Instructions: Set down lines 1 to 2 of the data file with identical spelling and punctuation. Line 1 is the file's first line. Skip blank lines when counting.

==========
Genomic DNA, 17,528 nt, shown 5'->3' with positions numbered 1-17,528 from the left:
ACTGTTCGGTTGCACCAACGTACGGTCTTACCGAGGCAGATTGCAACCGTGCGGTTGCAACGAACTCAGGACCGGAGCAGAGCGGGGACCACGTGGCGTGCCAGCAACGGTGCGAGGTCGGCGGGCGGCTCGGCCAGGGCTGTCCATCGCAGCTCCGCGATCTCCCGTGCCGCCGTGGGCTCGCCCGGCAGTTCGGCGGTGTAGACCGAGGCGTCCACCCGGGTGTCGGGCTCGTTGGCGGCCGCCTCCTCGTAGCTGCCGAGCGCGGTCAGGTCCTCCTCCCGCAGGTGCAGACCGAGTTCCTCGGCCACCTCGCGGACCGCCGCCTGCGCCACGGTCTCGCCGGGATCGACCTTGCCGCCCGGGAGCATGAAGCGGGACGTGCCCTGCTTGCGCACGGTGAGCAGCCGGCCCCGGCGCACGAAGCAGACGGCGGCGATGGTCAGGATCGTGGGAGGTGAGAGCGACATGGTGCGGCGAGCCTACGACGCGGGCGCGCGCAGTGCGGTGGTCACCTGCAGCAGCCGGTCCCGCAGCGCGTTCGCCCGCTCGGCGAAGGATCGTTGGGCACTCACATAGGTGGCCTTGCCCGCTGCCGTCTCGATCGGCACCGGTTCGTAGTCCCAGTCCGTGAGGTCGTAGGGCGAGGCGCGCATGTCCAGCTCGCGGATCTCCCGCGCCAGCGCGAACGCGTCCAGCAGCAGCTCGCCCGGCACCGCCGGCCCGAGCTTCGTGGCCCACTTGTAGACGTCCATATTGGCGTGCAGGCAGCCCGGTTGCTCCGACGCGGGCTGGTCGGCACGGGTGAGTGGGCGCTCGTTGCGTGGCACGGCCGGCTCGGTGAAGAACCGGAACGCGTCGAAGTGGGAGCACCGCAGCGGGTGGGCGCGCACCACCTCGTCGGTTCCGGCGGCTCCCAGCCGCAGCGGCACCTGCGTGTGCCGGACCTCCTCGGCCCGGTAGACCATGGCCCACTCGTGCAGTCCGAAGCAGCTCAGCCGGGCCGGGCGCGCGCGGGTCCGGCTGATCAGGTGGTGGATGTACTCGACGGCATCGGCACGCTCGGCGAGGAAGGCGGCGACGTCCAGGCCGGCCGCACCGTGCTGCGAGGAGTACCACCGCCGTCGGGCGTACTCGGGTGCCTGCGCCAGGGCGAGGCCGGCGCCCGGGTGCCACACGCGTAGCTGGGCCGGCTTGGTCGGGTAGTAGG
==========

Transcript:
Genomic DNA, 17,528 nt, shown 5'->3' with positions numbered 1-17,528 from the left:
ACTGTTCGGTTGCACCAACGTACGGTCTTACCGAGGCAGATTGCAACCGTGCGGTTGCAACGAACTCAGGACCGGAGCAGAGCGGGGACCACGTGGCGTGCCAGCAACGGTGCGAGGTCGGCGGGCGGCTCGGCCAGGGCTGTCCATCGCAGCTCCGCGATCTCCCGTGCCGCCGTGGGCTCGCCCGGCAGTTCGGCGGTGTAGACCGAGGCGTCCACCCGGGTGTCGGGCTCGTTGGCGGCCGCCTCCTCGTAGCTGCCGAGCGCGGTCAGGTCCTCCTCCCGCAGGTGCAGACCGAGTTCCTCGGCCACCTCGCGGACCGCCGCCTGCGCCACGGTCTCGCCGGGATCGACCTTGCCGCCCGGGAGCATGAAGCGGGACGTGCCCTGCTTGCGCACGGTGAGCAGCCGGCCCCGGCGCACGAAGCAGACGGCGGCGATGGTCAGGATCGTGGGAGGTGAGAGCGACATGGTGCGGCGAGCCTACGACGCGGGCGCGCGCAGTGCGGTGGTCACCTGCAGCAGCCGGTCCCGCAGCGCGTTCGCCCGCTCGGCGAAGGATCGTTGGGCACTCACATAGGTGGCCTTGCCCGCTGCCGTCTCGATCGGCACCGGTTCGTAGTCCCAGTCCGTGAGGTCGTAGGGCGAGGCGCGCATGTCCAGCTCGCGGATCTCCCGCGCCAGCGCGAACGCGTCCAGCAGCAGCTCGCCCGGCACCGCCGGCCCGAGCTTCGTGGCCCACTTGTAGACGTCCATATTGGCGTGCAGGCAGCCCGGTTGCTCCGACGCGGGCTGGTCGGCACGGGTGAGTGGGCGCTCGTTGCGTGGCACGGCCGGCTCGGTGAAGAACCGGAACGCGTCGAAGTGGGAGCACCGCAGCGGGTGGGCGCGCACCACCTCGTCGGTTCCGGCGGCTCCCAGCCGCAGCGGCACCTGCGTGTGCCGGACCTCCTCGGCCCGGTAGACCATGGCCCACTCGTGCAGTCCGAAGCAGCTCAGCCGGGCCGGGCGCGCGCGGGTCCGGCTGATCAGGTGGTGGATGTACTCGACGGCATCGGCACGCTCGGCGAGGAAGGCGGCGACGTCCAGGCCGGCCGCACCGTGCTGCGAGGAGTACCACCGCCGTCGGGCGTACTCGGGTGCCTGCGCCAGGGCGAGGCCGGCGCCCGGGTGCCACACGCGTAGCTGGGCCGGCTTGGTCGGGTAGTAGG